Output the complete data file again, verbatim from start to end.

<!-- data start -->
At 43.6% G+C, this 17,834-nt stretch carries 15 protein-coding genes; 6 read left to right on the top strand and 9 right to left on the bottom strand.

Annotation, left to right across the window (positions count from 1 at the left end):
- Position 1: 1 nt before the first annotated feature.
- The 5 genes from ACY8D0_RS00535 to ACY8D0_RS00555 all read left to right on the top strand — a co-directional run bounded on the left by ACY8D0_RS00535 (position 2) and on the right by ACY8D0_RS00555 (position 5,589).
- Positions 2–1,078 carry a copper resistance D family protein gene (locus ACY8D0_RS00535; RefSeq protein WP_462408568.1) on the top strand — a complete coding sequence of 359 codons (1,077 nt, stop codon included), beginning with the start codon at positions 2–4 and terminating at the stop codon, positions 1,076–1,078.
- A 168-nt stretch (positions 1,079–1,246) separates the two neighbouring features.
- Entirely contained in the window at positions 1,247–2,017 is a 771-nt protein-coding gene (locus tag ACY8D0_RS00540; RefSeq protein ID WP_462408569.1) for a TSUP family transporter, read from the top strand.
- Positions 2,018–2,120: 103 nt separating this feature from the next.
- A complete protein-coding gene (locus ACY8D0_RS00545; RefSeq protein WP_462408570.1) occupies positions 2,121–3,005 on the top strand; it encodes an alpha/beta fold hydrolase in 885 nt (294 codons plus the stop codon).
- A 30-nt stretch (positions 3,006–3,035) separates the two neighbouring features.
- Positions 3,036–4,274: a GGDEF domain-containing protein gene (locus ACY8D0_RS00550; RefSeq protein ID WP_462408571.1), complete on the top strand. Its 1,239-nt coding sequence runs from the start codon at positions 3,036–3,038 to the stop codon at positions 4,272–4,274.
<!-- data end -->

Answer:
At 43.6% G+C, this 17,834-nt stretch carries 15 protein-coding genes; 6 read left to right on the top strand and 9 right to left on the bottom strand.

Annotation, left to right across the window (positions count from 1 at the left end):
- Position 1: 1 nt before the first annotated feature.
- The 5 genes from ACY8D0_RS00535 to ACY8D0_RS00555 all read left to right on the top strand — a co-directional run bounded on the left by ACY8D0_RS00535 (position 2) and on the right by ACY8D0_RS00555 (position 5,589).
- Positions 2–1,078 carry a copper resistance D family protein gene (locus ACY8D0_RS00535; RefSeq protein WP_462408568.1) on the top strand — a complete coding sequence of 359 codons (1,077 nt, stop codon included), beginning with the start codon at positions 2–4 and terminating at the stop codon, positions 1,076–1,078.
- A 168-nt stretch (positions 1,079–1,246) separates the two neighbouring features.
- Entirely contained in the window at positions 1,247–2,017 is a 771-nt protein-coding gene (locus tag ACY8D0_RS00540; RefSeq protein ID WP_462408569.1) for a TSUP family transporter, read from the top strand.
- Positions 2,018–2,120: 103 nt separating this feature from the next.
- A complete protein-coding gene (locus ACY8D0_RS00545; RefSeq protein WP_462408570.1) occupies positions 2,121–3,005 on the top strand; it encodes an alpha/beta fold hydrolase in 885 nt (294 codons plus the stop codon).
- A 30-nt stretch (positions 3,006–3,035) separates the two neighbouring features.
- Positions 3,036–4,274: a GGDEF domain-containing protein gene (locus ACY8D0_RS00550; RefSeq protein ID WP_462408571.1), complete on the top strand. Its 1,239-nt coding sequence runs from the start codon at positions 3,036–3,038 to the stop codon at positions 4,272–4,274.